Tony Cowley

(Chemical Engineering, 1945)
Imperial College alumnus, Tony Cowley, shares his memories of his time at Imperial College during the War.

I left school during war time in 1943. I thought to go into the Air Force but my father, who had a dramatic time in the First World War, forcibly persuaded me to use my exemption from call up and go to university. Living in North London I went to Imperial and applied for a place on a mechanical engineering course at City and Guilds. “It is full up” said the person taking applications, so walking down the corridor outside I saw a notice concerning chemical engineering students. A year or two earlier I had talked to the brother of one of my friends at school, who was at the time working for Glaxo, and he had shown me some of his designs, so I had a half knowledge of what chemical engineering might be about. At once I returned, to ask more about it, “No one wants to do that” was the comment. So I put my name down.

On the first or second day of attendance all the freshers assembled to hear the Rector (Sir Henry Tizard). He gave a trenchant speech saying all the facilities and staff were present for us to make use of, but there was no compulsion to learn and results were up to you, and with that he swept out. After the regimented day at school, this was an eye opener.

Chemical Engineering proved a delight to me. First you studied fundamentals of mechanical and electrical engineering with chemistry before moving on to more specific chemical process engineering. Our lecturer in organic chemistry, also an authority on fluorine chemistry, suddenly vanished. It was only later that I realised he was whisked off to the atomic bomb project in the US. It seemed to me a very useful and broad brush approach to technology and it still does today.

It was war time and we had to squeeze four terms into one year, but now and then enemy activity interfered. We had to belong to the local Home Guard, and whatever comic programmes are made of it; I can assure you we were deadly serious and trained, when we could, that way. One incident remains in my memory, and that is of a fellow student and life long friend, Peter Beck. He was of Czech origin and had been sent to England by his parents to learn English a year or two before the war and possibly to get him away to safety. Living in London, he joined the Hyde Park Home Guard who were eventually put in charge of the anti-aircraft rocket battery, the rockets being electronically fired. One day when we were in the electrical lab at C&G exploring the characteristics of motors and generators he came in laughing. He had been to an army lecture on electricity, and was told there were two sorts, electricity that flowed down back wires and positive electricity that flowed down red wires.

The lecturers I remembered were M. B. Donald who had come from UCL, due to bombing of the Ramsay Laboratory there, to run the course. I remember him giving details of his time in Chile producing nitrates from guano and the origins of sugar beet sugar extraction in France. Hymus, who lectured on fuel, gave conversions of Chinese weights and measures to Imperial on account of his stay in the Shanghai power station and Saunders & Fishenden whose crystal clear explanations of heat transfer remain with me to this day.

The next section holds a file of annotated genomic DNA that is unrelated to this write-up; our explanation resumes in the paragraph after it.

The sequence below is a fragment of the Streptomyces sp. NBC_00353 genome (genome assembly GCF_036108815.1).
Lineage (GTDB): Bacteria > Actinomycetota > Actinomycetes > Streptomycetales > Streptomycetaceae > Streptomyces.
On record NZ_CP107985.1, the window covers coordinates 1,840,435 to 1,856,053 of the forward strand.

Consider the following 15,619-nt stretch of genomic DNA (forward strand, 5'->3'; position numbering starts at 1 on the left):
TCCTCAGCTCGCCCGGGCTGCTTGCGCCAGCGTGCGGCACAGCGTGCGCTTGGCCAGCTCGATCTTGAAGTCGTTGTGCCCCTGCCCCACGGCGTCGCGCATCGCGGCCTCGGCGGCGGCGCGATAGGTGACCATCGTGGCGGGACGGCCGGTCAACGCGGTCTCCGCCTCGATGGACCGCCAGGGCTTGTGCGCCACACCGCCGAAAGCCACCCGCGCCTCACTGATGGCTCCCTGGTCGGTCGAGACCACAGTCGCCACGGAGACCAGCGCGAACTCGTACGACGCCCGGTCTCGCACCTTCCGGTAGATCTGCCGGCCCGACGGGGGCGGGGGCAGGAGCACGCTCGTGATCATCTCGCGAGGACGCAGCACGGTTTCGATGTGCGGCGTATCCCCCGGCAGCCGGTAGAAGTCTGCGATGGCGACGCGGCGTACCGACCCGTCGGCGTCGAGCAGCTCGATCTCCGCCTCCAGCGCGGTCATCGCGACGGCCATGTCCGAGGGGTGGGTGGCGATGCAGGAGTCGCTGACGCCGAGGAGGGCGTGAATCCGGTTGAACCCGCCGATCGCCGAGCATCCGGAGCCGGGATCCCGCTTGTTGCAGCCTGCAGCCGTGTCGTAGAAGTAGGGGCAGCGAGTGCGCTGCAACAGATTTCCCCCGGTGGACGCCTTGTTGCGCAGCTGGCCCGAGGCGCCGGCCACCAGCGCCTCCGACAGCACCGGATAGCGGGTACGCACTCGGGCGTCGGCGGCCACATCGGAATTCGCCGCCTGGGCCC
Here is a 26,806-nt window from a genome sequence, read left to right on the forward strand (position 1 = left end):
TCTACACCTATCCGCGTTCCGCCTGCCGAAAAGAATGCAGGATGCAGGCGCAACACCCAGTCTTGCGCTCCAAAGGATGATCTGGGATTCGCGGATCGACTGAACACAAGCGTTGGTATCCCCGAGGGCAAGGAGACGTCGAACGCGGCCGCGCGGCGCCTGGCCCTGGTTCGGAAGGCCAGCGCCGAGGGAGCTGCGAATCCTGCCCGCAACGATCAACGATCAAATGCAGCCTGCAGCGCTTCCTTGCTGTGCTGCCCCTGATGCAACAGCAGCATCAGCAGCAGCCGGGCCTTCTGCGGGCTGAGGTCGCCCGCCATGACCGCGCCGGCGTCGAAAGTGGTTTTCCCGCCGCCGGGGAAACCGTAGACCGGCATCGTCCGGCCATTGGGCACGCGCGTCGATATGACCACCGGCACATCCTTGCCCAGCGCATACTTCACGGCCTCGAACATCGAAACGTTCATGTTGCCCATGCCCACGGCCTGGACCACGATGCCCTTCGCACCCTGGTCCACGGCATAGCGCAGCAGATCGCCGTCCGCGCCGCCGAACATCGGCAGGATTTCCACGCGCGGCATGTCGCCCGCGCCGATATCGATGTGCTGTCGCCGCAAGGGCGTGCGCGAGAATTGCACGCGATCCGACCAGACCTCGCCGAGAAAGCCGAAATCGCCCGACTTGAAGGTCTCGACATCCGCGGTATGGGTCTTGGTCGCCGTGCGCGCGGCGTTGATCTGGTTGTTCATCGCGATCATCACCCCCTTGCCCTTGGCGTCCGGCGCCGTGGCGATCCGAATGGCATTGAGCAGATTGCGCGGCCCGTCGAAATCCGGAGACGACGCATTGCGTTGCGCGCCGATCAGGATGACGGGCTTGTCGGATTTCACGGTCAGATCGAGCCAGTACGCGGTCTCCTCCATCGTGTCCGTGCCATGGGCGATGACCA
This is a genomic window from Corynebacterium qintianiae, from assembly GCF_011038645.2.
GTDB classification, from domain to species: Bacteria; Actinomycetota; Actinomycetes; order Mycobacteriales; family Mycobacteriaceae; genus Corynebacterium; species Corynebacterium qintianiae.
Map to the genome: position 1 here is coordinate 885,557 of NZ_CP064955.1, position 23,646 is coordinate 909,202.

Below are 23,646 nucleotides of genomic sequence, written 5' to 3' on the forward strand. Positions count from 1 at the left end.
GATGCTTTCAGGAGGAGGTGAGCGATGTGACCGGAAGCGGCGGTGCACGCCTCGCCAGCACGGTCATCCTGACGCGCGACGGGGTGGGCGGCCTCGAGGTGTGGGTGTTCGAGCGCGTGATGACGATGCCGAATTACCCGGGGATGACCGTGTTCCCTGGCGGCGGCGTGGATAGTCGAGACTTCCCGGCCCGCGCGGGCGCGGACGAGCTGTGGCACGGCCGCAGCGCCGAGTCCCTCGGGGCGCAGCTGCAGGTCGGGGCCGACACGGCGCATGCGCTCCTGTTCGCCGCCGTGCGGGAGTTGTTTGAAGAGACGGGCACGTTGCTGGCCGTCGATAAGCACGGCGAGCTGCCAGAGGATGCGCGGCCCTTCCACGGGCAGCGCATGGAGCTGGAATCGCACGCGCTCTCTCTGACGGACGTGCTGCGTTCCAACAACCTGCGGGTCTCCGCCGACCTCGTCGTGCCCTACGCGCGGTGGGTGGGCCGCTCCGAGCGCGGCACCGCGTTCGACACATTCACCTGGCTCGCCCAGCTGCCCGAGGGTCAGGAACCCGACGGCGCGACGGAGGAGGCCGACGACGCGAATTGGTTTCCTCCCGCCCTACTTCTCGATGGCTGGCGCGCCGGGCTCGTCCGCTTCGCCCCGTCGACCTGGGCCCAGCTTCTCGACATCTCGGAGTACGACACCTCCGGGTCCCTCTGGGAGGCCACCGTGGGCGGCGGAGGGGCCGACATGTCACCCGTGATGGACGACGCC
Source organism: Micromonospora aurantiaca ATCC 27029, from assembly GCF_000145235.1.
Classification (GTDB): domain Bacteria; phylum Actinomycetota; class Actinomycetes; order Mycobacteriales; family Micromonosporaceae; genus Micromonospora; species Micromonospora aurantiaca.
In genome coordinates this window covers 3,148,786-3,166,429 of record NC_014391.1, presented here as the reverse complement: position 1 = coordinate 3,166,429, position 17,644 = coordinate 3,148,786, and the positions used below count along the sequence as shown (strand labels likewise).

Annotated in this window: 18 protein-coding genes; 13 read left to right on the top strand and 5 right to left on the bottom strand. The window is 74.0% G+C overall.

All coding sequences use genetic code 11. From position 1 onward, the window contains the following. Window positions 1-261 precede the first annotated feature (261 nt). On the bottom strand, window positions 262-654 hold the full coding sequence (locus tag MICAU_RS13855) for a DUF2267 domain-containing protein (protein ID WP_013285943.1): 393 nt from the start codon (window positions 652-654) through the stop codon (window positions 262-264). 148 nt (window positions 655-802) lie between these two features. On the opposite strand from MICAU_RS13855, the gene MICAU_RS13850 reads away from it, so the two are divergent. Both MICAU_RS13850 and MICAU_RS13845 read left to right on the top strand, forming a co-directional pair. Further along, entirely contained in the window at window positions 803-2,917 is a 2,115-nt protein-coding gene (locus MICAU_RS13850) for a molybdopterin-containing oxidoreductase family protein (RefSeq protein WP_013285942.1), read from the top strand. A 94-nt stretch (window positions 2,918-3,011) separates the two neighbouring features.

Delays due to enemy action were common and towards the end of the course the Doodlebugs started up. Walking out one lunch hour we heard the drone like an unsilenced motor bike. "Blimey" said a lad repairing windows in Queen's Gate, "We have just got all the new glass in". There were always new strange sounds. During one lecture an unusual and loud sound was heard. Every one dived under the desks only to emerge a few minutes later when it was realised that the noise was caused by the steel wheels of a sack barrow delivering something weighty. Getting on to the tube at Gloucester Road one day, the sirens went off. Going down in the lift to take shelter were two women with kids, "It’s all this bloody science, that’s what it is" observed one. She repeated it all the way down to the platform.

After lectures, if there was time, we found we could attend concerts at the Royal College of Music. This was a free delight, but a memorable one was severely interrupted several times by researchers getting a captured Doodlebug engine to work in the basement of the old Chem Tech building with a corresponding deafening roar.

It was for me a tough time financially and I look on today's students with envy. My parents could not afford much so if I bought a packet of fags, I smoked in those days, I could not afford much for lunch and certainly not attendance at the Union social events. In my last year I stayed at the old hostel in what was the Beit building and this helped finances because we did fire watching which gave us a small subsistence supplement.

I look back with pleasure on my time at Imperial College and despite all difficulties I ended up with an honours degree. If anyone asks me about attending a University I say go, overcome the problems, you will be thankful ever after.

Tony Cowley (Chemical Engineering 1945)

  © 2007 Imperial College London

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